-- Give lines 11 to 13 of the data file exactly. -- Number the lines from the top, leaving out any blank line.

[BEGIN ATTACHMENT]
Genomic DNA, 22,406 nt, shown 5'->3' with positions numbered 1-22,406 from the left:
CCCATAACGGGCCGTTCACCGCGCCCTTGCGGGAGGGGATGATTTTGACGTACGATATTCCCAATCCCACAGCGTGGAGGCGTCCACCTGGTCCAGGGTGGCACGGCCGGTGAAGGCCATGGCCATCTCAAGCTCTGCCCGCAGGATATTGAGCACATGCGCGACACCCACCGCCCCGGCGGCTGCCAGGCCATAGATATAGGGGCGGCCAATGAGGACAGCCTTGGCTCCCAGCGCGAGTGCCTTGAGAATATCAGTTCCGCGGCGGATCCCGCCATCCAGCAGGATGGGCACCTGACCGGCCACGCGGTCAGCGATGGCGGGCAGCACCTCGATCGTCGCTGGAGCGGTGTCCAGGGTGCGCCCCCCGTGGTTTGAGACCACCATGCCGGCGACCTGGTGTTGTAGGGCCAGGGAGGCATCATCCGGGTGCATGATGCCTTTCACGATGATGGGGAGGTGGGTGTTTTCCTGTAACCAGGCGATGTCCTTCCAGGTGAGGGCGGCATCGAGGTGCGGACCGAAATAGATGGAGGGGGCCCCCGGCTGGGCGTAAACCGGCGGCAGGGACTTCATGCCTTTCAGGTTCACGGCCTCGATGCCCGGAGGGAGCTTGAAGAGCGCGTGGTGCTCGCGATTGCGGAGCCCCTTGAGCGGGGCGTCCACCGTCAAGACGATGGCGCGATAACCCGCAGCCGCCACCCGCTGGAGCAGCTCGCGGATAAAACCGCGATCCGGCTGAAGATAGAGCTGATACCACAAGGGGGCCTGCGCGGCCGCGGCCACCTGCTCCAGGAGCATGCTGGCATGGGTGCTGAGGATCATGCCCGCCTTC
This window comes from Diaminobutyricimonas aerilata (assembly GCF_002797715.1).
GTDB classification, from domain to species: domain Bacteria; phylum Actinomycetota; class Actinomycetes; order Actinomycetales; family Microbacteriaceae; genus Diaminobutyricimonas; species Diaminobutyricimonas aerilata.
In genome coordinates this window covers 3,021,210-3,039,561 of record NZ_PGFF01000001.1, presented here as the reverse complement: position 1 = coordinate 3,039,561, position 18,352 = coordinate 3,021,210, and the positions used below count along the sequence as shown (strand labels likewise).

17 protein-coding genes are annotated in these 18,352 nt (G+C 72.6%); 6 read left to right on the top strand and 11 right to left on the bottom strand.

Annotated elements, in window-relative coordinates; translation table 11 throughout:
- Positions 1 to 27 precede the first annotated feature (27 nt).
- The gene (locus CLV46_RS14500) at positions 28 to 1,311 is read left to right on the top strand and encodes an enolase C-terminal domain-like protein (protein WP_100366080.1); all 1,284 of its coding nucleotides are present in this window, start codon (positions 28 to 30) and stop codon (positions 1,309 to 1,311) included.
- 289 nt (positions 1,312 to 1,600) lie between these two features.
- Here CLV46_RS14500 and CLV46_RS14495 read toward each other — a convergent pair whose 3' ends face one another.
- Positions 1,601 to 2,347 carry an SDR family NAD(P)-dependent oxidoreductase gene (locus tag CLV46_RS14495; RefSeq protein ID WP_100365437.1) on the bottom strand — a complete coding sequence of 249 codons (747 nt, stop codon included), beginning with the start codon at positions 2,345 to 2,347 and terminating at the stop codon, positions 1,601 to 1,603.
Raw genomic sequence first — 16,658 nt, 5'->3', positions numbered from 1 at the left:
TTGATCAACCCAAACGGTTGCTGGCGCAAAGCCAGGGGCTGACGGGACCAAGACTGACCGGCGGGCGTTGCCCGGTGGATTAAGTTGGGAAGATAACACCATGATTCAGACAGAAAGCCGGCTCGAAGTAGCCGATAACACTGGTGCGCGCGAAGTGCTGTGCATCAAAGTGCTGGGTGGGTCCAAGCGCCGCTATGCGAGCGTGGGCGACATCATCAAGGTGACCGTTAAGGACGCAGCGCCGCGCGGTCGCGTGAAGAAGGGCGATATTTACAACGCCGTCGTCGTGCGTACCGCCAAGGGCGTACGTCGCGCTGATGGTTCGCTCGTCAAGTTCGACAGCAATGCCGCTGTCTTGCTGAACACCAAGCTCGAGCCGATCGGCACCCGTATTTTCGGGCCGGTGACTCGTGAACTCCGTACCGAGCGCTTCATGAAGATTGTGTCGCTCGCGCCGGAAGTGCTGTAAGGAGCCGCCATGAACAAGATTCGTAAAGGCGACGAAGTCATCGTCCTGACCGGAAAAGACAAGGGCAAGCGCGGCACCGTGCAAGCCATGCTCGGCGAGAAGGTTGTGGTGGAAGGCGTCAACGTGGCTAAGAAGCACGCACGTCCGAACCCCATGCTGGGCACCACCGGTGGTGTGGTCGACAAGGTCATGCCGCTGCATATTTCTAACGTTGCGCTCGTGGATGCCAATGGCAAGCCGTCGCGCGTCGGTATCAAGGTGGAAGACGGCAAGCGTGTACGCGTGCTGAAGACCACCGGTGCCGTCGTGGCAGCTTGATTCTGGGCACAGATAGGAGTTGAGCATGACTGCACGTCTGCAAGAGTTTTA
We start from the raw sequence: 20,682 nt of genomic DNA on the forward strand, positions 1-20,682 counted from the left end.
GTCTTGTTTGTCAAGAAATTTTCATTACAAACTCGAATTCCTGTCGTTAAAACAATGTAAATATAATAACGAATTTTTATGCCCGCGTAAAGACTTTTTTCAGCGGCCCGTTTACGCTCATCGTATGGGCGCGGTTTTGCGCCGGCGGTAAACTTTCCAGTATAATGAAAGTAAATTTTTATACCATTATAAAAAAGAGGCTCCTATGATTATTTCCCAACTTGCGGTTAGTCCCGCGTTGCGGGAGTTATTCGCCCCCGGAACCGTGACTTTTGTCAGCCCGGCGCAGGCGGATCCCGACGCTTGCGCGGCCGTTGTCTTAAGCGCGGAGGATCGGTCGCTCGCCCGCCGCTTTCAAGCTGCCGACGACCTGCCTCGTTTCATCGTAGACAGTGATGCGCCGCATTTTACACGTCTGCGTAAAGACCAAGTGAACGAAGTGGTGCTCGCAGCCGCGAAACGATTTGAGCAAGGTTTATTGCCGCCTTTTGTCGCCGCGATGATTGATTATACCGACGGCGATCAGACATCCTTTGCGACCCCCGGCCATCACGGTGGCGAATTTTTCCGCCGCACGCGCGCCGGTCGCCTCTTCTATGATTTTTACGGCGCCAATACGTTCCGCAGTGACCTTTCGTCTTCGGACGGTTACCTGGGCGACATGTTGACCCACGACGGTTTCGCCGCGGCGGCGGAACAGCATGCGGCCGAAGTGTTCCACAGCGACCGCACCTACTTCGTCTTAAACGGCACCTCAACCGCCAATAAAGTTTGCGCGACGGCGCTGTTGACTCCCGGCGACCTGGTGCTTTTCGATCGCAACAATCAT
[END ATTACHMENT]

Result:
- Here CLV46_RS14500 and CLV46_RS14495 read toward each other — a convergent pair whose 3' ends face one another.
- Positions 1,601 to 2,347 carry an SDR family NAD(P)-dependent oxidoreductase gene (locus tag CLV46_RS14495; RefSeq protein ID WP_100365437.1) on the bottom strand — a complete coding sequence of 249 codons (747 nt, stop codon included), beginning with the start codon at positions 2,345 to 2,347 and terminating at the stop codon, positions 1,601 to 1,603.
Raw genomic sequence first — 16,658 nt, 5'->3', positions numbered from 1 at the left: